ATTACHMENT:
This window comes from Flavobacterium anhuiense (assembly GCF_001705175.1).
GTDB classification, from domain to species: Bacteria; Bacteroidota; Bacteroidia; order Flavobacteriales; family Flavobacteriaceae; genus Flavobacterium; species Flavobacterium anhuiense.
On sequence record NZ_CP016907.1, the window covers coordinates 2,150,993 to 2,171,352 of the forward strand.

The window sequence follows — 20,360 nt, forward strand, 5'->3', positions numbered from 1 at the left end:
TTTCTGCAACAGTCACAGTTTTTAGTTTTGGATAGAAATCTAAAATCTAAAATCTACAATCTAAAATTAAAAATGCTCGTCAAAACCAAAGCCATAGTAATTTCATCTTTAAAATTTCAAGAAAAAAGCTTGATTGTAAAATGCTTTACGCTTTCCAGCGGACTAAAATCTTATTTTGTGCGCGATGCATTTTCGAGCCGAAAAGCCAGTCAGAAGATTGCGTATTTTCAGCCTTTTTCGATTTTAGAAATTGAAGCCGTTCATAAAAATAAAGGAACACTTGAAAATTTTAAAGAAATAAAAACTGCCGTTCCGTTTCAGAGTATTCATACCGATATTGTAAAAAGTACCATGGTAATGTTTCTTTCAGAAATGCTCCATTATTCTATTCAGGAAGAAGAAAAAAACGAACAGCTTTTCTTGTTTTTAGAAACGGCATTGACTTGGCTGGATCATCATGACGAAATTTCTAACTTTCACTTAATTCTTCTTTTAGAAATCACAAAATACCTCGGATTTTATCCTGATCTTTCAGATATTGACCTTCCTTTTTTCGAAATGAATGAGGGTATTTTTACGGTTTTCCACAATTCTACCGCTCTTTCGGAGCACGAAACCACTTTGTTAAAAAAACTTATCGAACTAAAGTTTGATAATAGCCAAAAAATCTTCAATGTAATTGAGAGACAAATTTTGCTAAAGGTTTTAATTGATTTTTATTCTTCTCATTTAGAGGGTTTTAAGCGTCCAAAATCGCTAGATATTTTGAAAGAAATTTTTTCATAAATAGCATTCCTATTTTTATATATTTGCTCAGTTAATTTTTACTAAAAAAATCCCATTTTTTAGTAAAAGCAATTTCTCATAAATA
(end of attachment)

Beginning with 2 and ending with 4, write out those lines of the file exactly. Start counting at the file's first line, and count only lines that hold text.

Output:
GTDB classification, from domain to species: Bacteria; Bacteroidota; Bacteroidia; order Flavobacteriales; family Flavobacteriaceae; genus Flavobacterium; species Flavobacterium anhuiense.
On sequence record NZ_CP016907.1, the window covers coordinates 2,150,993 to 2,171,352 of the forward strand.

The window sequence follows — 20,360 nt, forward strand, 5'->3', positions numbered from 1 at the left end: